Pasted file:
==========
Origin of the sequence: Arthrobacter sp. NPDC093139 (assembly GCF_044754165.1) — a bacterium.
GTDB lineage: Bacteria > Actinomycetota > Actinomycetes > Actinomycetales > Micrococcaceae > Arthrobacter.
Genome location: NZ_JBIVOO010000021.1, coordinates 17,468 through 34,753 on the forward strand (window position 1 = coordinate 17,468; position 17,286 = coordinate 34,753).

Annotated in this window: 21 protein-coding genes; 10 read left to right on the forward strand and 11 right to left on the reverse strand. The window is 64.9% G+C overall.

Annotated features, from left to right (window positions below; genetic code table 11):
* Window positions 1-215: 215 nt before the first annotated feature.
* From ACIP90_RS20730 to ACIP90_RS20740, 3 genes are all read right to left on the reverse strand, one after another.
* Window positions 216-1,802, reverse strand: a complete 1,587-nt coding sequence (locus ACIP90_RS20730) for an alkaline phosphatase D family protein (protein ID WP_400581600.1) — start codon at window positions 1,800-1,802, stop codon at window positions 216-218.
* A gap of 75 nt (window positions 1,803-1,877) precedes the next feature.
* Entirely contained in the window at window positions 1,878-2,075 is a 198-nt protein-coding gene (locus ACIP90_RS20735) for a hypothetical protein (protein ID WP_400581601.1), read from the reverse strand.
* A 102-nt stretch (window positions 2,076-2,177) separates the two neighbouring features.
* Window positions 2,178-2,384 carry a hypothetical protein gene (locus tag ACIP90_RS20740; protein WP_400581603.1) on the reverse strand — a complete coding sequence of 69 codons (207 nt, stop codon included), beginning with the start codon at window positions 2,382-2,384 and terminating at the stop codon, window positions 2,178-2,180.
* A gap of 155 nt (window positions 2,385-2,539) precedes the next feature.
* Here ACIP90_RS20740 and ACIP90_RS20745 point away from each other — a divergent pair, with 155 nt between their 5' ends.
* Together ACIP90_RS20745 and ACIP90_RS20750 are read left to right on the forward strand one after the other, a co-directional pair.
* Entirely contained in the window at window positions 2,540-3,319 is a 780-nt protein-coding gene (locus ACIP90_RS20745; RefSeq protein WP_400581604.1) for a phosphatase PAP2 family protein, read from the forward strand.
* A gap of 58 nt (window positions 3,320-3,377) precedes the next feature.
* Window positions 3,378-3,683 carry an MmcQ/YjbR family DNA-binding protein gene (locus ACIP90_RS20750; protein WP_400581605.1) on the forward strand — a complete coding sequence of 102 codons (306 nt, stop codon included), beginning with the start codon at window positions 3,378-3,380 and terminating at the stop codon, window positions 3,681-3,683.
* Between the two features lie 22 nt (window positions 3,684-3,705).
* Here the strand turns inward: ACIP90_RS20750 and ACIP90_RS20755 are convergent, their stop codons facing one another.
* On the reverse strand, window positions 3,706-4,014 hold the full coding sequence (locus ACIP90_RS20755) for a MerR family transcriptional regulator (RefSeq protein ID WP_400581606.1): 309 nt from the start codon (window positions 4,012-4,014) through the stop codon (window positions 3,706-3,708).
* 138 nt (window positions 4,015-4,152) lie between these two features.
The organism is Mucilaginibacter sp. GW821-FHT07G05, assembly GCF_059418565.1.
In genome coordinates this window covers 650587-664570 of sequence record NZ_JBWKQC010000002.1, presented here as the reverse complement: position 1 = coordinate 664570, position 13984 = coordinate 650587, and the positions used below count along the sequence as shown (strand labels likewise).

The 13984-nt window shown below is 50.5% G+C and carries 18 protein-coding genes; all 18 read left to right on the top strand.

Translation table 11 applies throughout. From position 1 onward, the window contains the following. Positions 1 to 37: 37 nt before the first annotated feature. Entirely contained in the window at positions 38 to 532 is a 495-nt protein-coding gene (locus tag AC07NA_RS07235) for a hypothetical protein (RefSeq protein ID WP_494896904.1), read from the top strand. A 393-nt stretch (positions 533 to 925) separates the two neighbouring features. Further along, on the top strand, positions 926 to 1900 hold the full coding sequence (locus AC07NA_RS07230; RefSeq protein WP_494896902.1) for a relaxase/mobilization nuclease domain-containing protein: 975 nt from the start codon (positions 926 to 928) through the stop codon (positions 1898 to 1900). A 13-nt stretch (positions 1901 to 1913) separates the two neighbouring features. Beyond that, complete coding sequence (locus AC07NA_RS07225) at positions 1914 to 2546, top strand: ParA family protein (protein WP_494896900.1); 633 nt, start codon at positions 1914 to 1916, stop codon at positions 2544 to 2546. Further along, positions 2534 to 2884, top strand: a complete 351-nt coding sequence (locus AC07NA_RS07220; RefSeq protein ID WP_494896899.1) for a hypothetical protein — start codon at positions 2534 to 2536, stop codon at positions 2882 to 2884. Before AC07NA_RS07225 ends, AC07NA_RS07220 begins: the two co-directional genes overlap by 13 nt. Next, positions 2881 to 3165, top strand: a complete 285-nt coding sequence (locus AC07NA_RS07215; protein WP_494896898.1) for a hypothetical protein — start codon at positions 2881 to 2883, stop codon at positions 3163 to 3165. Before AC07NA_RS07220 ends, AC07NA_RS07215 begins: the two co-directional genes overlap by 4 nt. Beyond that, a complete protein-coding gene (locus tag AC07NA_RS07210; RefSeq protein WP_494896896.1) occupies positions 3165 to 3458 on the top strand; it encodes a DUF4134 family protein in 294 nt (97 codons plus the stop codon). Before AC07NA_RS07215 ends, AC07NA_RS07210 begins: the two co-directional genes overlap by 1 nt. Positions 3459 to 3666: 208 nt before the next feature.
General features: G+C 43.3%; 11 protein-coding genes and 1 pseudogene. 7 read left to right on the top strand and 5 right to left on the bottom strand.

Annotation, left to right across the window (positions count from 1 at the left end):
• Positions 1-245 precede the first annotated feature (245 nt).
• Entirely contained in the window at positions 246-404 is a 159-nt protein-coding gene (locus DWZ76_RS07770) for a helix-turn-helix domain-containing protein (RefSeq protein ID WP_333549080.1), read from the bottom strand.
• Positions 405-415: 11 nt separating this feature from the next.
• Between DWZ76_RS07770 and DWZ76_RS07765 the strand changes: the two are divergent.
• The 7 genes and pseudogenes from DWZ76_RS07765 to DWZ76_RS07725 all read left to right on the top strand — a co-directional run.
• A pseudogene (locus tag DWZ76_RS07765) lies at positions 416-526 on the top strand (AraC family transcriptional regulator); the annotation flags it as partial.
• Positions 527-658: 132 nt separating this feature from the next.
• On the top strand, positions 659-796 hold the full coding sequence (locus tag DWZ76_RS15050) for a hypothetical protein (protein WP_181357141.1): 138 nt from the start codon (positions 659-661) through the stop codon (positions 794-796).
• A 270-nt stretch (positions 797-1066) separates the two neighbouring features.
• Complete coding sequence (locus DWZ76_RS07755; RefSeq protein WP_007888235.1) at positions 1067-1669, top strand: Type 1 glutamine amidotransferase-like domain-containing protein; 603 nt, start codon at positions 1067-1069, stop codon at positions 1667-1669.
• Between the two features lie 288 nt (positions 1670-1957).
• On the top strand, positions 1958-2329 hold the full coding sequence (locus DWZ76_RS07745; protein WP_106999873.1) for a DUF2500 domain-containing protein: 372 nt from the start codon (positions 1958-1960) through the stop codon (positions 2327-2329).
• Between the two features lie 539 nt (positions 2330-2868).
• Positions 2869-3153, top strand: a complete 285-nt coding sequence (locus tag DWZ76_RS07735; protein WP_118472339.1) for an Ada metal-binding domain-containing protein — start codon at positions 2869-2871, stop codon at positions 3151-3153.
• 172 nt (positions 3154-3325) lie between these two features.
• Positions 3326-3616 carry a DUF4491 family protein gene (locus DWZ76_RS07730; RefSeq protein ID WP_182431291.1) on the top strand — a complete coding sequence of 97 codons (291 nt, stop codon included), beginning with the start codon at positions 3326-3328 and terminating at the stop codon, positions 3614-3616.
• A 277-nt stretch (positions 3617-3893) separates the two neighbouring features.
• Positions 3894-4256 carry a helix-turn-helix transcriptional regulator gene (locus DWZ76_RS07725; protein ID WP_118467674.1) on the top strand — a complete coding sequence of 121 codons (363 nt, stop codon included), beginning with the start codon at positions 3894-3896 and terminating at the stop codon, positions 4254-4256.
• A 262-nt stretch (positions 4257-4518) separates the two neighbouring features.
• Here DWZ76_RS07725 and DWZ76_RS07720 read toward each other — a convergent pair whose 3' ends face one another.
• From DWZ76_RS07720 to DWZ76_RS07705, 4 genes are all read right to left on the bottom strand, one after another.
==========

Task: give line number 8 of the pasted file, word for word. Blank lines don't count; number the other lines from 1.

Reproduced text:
* Window positions 216-1,802, reverse strand: a complete 1,587-nt coding sequence (locus ACIP90_RS20730) for an alkaline phosphatase D family protein (protein ID WP_400581600.1) — start codon at window positions 1,800-1,802, stop codon at window positions 216-218.